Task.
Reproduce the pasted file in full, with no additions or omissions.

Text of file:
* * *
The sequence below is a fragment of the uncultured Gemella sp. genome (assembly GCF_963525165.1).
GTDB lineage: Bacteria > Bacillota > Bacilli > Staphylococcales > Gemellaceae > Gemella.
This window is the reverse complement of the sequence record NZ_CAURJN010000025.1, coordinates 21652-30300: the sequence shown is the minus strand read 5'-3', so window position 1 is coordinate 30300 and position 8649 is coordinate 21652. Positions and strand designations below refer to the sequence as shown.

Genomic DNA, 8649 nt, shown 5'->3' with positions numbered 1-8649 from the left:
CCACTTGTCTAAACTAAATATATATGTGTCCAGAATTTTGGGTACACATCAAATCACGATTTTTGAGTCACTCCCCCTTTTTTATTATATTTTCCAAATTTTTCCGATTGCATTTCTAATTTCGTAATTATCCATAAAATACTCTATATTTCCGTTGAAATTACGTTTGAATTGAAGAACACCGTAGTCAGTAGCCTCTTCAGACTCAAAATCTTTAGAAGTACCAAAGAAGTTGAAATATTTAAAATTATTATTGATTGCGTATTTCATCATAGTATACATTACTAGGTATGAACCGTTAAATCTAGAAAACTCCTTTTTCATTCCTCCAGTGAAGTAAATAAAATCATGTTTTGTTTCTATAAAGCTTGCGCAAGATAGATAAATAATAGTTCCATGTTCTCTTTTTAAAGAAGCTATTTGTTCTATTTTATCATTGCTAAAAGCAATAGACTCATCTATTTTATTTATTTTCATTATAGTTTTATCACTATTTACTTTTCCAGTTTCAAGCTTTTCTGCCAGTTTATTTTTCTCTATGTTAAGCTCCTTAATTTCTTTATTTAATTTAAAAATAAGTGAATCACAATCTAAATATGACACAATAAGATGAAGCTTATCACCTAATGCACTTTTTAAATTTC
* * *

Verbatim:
The sequence below is a fragment of the uncultured Gemella sp. genome (assembly GCF_963525165.1).
GTDB lineage: Bacteria > Bacillota > Bacilli > Staphylococcales > Gemellaceae > Gemella.
This window is the reverse complement of the sequence record NZ_CAURJN010000025.1, coordinates 21652-30300: the sequence shown is the minus strand read 5'-3', so window position 1 is coordinate 30300 and position 8649 is coordinate 21652. Positions and strand designations below refer to the sequence as shown.

Genomic DNA, 8649 nt, shown 5'->3' with positions numbered 1-8649 from the left:
CCACTTGTCTAAACTAAATATATATGTGTCCAGAATTTTGGGTACACATCAAATCACGATTTTTGAGTCACTCCCCCTTTTTTATTATATTTTCCAAATTTTTCCGATTGCATTTCTAATTTCGTAATTATCCATAAAATACTCTATATTTCCGTTGAAATTACGTTTGAATTGAAGAACACCGTAGTCAGTAGCCTCTTCAGACTCAAAATCTTTAGAAGTACCAAAGAAGTTGAAATATTTAAAATTATTATTGATTGCGTATTTCATCATAGTATACATTACTAGGTATGAACCGTTAAATCTAGAAAACTCCTTTTTCATTCCTCCAGTGAAGTAAATAAAATCATGTTTTGTTTCTATAAAGCTTGCGCAAGATAGATAAATAATAGTTCCATGTTCTCTTTTTAAAGAAGCTATTTGTTCTATTTTATCATTGCTAAAAGCAATAGACTCATCTATTTTATTTATTTTCATTATAGTTTTATCACTATTTACTTTTCCAGTTTCAAGCTTTTCTGCCAGTTTATTTTTCTCTATGTTAAGCTCCTTAATTTCTTTATTTAATTTAAAAATAAGTGAATCACAATCTAAATATGACACAATAAGATGAAGCTTATCACCTAATGCACTTTTTAAATTTC